British, European and International Standards
Standards are not legal requirements. However, they are a useful way of showing that you have met your legal obligations during the design and manufacture of machinery.
Machinery manufactured in conformity with a transposed harmonised standard will be presumed to comply with the essential requirements covered by that standard. You should always check that the scope and EHSRs covered by the standard match those you have identified through your risk assessment of the machine.
If there are no transposed harmonised standards, manufacturers may work to any existing national standard or code of practice but this may not automatically mean you have complied with the law. Working to standards is one way a manufacturer can meet his legal obligations but this method is not compulsory. There may be other ways of meeting the compulsory legal requirements that are not shown in standards such as patented or novel designs.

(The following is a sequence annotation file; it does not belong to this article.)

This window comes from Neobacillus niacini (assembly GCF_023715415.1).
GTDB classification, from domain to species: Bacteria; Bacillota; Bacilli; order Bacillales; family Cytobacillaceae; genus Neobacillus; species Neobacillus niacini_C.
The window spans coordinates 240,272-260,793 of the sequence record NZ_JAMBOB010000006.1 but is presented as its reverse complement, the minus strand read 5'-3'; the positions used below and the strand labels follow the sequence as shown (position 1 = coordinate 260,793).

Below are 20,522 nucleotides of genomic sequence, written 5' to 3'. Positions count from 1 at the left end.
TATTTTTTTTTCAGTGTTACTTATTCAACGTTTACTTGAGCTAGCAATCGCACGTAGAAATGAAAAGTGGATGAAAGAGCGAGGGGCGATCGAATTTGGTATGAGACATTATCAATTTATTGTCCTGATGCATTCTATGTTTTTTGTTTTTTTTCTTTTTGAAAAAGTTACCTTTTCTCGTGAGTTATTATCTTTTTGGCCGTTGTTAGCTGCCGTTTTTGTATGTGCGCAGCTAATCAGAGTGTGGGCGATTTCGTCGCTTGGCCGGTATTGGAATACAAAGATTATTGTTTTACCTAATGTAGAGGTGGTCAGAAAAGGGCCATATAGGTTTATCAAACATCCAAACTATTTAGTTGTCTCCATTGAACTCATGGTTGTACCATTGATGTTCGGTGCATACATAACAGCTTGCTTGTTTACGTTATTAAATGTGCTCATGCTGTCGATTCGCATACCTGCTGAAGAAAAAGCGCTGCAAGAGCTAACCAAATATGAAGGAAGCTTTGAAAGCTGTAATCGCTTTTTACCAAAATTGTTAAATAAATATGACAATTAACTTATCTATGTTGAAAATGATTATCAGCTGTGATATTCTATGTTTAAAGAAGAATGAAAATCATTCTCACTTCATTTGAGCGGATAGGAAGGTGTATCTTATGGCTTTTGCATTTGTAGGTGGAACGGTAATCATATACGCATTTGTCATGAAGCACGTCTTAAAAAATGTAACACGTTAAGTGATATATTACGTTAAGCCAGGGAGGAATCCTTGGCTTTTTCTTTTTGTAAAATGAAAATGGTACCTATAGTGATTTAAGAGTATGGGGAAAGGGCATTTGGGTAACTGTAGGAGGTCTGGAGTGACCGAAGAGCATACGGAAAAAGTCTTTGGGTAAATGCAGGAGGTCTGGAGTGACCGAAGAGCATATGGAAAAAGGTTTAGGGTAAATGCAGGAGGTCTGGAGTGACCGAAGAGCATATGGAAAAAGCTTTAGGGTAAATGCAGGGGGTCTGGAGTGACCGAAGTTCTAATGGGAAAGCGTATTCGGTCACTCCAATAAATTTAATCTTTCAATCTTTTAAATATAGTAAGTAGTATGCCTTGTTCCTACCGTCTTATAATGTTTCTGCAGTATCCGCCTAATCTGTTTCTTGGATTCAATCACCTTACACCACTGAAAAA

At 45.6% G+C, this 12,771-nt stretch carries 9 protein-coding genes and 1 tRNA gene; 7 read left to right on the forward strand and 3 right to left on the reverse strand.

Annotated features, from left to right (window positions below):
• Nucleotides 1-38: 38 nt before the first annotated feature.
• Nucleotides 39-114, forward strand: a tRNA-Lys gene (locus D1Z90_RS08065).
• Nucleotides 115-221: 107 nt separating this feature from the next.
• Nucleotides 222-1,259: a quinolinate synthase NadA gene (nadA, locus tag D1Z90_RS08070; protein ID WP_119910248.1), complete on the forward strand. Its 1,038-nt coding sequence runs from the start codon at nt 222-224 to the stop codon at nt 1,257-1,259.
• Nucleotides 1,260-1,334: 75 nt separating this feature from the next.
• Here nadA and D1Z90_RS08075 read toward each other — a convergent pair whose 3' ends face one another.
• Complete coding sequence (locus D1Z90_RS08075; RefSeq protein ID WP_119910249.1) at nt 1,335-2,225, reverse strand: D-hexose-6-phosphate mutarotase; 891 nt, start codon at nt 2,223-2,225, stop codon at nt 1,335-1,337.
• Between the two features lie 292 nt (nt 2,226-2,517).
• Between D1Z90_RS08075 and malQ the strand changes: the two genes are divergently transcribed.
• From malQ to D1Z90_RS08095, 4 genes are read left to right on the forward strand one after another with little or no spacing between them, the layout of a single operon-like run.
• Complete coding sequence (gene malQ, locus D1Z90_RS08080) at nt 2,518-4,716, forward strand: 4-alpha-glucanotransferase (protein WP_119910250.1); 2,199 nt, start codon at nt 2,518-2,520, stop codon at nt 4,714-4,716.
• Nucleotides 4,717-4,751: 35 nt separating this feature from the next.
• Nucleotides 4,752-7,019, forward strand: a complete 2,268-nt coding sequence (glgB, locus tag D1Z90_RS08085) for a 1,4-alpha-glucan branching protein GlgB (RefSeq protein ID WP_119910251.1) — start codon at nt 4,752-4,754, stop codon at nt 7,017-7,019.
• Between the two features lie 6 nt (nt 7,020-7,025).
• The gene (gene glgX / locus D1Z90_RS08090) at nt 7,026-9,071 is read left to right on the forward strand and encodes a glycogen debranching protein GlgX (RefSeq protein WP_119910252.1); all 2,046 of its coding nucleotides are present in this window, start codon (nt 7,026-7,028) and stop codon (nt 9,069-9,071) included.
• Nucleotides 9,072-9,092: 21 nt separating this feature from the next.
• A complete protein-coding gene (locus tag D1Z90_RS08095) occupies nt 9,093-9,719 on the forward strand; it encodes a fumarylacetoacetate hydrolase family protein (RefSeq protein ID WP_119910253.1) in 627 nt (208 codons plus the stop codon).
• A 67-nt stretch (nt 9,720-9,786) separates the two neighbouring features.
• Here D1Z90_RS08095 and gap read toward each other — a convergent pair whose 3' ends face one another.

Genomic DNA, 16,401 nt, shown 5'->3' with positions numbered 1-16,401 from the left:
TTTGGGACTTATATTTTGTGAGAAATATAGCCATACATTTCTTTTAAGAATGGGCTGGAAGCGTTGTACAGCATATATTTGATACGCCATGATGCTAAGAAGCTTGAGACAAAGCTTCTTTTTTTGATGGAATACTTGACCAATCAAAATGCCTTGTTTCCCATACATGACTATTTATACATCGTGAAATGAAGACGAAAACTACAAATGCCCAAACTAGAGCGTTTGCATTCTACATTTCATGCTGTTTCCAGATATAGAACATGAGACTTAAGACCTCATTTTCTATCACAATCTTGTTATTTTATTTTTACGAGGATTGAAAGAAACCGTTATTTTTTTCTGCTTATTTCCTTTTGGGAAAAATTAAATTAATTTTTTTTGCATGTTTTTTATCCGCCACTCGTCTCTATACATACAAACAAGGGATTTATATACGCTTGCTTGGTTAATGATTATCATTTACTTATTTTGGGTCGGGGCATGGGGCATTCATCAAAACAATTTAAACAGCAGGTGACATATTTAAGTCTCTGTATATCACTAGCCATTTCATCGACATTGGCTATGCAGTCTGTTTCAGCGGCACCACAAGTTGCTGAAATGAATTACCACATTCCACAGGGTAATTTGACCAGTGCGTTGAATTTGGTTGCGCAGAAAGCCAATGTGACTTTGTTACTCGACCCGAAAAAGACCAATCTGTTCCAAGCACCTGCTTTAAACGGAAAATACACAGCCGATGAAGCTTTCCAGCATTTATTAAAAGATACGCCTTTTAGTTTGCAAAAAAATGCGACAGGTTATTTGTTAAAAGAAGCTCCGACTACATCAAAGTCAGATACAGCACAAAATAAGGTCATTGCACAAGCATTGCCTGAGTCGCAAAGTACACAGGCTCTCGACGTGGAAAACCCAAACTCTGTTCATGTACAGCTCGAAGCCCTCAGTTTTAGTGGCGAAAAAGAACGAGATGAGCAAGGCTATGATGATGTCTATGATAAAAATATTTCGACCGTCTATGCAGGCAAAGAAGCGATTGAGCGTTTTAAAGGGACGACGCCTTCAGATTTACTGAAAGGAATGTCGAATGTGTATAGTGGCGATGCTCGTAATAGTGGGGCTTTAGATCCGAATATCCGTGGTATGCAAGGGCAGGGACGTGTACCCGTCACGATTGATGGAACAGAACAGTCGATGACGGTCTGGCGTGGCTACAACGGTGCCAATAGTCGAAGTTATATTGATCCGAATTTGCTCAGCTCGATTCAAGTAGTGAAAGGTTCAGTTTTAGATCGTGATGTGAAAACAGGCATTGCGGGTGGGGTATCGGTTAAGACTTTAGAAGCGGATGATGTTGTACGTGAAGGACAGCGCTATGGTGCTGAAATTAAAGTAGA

Harmonised European standards
The European Committee for Standardisation (CEN) is working to produce European standards at three levels (A, B and C) in support of the EC Machinery Directive:
- the 'A' level standard comprises general principles for the design of machinery. There are only two such standards:
- BS EN ISO 12100 parts 1 and 2 – Safety of machinery. Basic concepts and principles for design.
- BS EN ISO 14121-1 – Safety of machinery. Risk assessment. Principles
- the 'B' level standard covers specific safety devices and ergonomic aspects such as reach distances; and
- the 'C' level standard deals with specific classes of machinery by calling up the appropriate standards from the first two levels and addressing requirements specific to the class.
There are a number of harmonised 'C' standards developed specifically for agricultural machines and there is one that will apply to most machines – BS EN 4254-1 – Agricultural machinery safety – General requirements.